Learn more about the various technologies used in Toyota's fuel cell vehicles
This device generates electricity through a chemical reaction between hydrogen and oxygen. Hydrogen and ambient air are respectively supplied to the anode (negative) and the cathode (positive) of the fuel cell to generate electricity.
A fuel cell unit consists of a stack of cells called an MEA (Membrane Electrode Assembly) sandwiched between separators. The MEA is a polymer electrolyte membrane with catalyst layers applied. Since one cell can only yield less than 1 volt, several hundred cells are connected in series to increase the voltage. This combined body of cells is called a fuel cell stack (FC stack). This FC stack is commonly referred to as a fuel cell unit.
Fuel cell structure
High energy efficiency is one big advantage of using hydrogen in a fuel cell. Since it is possible to produce electricity directly from hydrogen without combustion, theoretically 83% of the energy held in a hydrogen molecule can be converted into electrical energy, which is currently more than double the energy efficiency of a gasoline powered engine.
Mechanism of electricity generation from hydrogen and oxygen in a fuel cell
1. Hydrogen is supplied to the anode side.
2. Hydrogen molecules activated by the anode catalyst release electrons.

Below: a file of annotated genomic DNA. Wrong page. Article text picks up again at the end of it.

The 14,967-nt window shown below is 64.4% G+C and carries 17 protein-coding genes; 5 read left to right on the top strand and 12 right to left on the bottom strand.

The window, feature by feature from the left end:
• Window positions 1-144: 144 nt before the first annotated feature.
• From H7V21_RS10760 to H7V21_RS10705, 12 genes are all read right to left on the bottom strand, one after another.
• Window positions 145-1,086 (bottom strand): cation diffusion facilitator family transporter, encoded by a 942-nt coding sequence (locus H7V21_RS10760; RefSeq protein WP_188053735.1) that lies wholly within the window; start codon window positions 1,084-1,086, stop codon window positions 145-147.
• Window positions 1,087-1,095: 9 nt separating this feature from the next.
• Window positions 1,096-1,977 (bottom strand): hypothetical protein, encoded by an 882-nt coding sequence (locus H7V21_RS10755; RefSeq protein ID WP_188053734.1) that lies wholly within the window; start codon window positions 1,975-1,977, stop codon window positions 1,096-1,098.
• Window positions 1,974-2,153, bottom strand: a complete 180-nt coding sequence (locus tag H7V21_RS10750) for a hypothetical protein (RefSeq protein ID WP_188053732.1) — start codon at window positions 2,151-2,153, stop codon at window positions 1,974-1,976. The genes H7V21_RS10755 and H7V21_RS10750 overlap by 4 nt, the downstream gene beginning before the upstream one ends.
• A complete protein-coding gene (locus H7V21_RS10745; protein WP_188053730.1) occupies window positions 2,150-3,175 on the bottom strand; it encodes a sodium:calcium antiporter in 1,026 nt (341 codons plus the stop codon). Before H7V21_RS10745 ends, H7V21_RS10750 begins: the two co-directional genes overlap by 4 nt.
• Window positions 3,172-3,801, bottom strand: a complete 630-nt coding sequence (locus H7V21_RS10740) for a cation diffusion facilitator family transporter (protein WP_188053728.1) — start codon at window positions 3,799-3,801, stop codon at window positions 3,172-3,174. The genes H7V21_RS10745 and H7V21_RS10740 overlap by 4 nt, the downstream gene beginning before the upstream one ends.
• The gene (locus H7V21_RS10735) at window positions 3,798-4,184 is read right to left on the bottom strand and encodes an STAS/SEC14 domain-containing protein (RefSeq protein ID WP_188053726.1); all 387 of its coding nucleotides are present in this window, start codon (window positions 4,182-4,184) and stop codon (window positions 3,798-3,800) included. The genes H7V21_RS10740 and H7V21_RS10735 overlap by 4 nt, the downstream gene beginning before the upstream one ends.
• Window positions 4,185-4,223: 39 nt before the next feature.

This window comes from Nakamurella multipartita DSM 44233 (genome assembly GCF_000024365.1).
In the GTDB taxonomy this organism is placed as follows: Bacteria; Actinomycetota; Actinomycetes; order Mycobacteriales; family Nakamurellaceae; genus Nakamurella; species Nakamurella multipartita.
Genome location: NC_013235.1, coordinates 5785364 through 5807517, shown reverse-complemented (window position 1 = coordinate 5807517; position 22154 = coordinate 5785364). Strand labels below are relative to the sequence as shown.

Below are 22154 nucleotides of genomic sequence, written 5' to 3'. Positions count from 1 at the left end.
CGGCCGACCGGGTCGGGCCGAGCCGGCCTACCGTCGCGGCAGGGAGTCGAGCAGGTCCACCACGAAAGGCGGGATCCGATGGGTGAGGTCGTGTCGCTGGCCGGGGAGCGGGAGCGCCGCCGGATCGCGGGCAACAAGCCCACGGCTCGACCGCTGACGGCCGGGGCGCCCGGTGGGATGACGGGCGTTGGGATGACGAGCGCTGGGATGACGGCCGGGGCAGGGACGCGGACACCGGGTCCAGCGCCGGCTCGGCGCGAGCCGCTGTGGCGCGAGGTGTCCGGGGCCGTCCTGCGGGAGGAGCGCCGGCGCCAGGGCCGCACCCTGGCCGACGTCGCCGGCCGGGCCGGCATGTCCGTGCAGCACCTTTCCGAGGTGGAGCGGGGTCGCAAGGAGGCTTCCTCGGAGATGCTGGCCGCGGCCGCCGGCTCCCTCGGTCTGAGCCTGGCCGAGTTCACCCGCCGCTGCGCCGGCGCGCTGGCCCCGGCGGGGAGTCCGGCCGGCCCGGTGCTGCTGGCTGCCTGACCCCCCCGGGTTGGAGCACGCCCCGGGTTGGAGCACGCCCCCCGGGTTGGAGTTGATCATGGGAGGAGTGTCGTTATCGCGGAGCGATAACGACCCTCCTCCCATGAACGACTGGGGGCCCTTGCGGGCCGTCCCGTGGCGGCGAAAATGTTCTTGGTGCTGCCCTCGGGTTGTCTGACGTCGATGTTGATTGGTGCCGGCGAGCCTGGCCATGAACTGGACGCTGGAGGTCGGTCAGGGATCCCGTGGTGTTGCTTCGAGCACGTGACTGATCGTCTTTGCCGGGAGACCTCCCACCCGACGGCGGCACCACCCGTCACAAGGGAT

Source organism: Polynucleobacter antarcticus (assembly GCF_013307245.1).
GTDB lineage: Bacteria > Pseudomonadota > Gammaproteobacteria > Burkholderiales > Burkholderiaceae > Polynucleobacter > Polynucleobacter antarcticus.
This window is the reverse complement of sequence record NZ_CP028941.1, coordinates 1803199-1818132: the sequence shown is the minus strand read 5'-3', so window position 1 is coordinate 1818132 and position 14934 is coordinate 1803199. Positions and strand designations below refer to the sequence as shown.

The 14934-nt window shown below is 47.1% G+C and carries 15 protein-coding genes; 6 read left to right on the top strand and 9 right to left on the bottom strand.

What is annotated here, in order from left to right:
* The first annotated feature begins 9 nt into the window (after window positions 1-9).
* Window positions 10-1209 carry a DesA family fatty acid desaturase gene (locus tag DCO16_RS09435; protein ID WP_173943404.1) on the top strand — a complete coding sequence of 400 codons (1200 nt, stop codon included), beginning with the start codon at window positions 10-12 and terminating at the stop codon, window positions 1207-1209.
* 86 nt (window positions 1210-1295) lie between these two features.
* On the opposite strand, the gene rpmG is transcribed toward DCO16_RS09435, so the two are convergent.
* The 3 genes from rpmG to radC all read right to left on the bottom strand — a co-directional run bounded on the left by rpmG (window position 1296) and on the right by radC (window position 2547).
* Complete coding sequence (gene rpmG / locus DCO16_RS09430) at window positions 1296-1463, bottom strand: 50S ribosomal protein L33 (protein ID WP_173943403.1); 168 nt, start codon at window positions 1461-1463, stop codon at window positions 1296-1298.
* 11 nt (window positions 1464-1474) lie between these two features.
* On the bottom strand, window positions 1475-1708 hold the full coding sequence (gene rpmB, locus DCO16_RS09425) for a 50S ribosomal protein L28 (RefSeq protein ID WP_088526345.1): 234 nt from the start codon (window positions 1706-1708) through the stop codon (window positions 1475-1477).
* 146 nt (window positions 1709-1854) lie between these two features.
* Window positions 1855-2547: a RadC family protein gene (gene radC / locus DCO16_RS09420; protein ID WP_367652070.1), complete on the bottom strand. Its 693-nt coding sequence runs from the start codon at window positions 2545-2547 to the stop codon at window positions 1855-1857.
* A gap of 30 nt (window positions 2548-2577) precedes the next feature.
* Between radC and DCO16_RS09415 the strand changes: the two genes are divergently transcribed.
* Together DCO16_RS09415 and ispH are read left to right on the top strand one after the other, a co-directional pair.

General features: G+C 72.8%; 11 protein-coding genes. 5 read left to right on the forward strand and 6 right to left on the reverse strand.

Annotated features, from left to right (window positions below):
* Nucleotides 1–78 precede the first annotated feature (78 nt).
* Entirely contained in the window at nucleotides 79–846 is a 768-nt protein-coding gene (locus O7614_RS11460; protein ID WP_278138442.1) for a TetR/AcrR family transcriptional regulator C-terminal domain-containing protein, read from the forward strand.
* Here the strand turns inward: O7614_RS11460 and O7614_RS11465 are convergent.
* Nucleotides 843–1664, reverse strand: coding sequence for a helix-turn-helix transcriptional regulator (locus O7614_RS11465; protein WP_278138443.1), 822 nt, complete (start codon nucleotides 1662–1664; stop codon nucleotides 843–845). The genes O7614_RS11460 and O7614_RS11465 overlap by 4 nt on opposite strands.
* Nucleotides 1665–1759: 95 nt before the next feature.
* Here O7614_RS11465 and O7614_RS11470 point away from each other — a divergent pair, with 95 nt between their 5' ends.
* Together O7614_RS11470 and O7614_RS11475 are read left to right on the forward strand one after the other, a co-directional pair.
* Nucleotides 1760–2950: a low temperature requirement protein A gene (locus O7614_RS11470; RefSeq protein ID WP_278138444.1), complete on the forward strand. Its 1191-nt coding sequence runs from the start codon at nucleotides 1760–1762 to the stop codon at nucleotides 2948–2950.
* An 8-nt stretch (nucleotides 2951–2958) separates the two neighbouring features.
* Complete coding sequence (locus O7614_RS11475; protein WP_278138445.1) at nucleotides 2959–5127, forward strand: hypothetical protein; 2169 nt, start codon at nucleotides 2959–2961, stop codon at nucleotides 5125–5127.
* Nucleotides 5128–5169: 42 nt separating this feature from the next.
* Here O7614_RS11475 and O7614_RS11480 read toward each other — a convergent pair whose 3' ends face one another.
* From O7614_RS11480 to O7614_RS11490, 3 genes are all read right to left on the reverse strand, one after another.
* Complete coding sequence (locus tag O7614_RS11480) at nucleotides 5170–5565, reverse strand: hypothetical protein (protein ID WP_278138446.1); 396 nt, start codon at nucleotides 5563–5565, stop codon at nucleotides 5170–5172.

3. The electrons released from hydrogen travel from the anode to the cathode, creating an electrical current.
4. Hydrogen molecules that released electrons become hydrogen ions and move through the polymer electrolyte membrane to the cathode side.
5. Hydrogen ions bond with airborne oxygen and electrons on the cathode catalyst to form water.
A secondary battery is capable of storing and discharging electrical energy. Energy regenerated by the motor under deceleration is stored in the secondary battery
The TOYOTA FCHV-adv is equipped with a nickel-metal hydride battery with a maximum power output of 21 kW. Regenerated energy under deceleration is stored in this secondary battery and supplements power from the fuel cell by providing auxiliary power under acceleration.
An AC synchronous motor developed by Toyota is used in the TOYOTA FCHV-adv. This motor functions as a generator under deceleration to regenerate energy.
Max. power output: 90 kW (122 PS)
Max. torque: 260 N·m (26.5 kgf·m)
The power control unit in the TOYOTA FCHV-adv consists of an inverter that converts DC into AC to power the motor and a DC/DC converter that draws current from and recharges the secondary battery, among other systems. It exercises precision control over fuel cell power output and secondary battery discharge and recharge under all driving conditions.
A 70 MPa high-pressure hydrogen tank developed by Toyota is installed in the TOYOTA FCHV-adv. The latest 70 MPa tank features a polyamide resin liner in the inner most layer of the tank due to its high strength and excellent hydrogen permeation prevention performance. Increased tank capacity and reduced weight have been achieved by using optimum materials, improving design and production methods, and minimizing wall thickness by optimizing the winding angle, tension and volume of the carbon fiber. This has contributed to significant improvement in cruising range.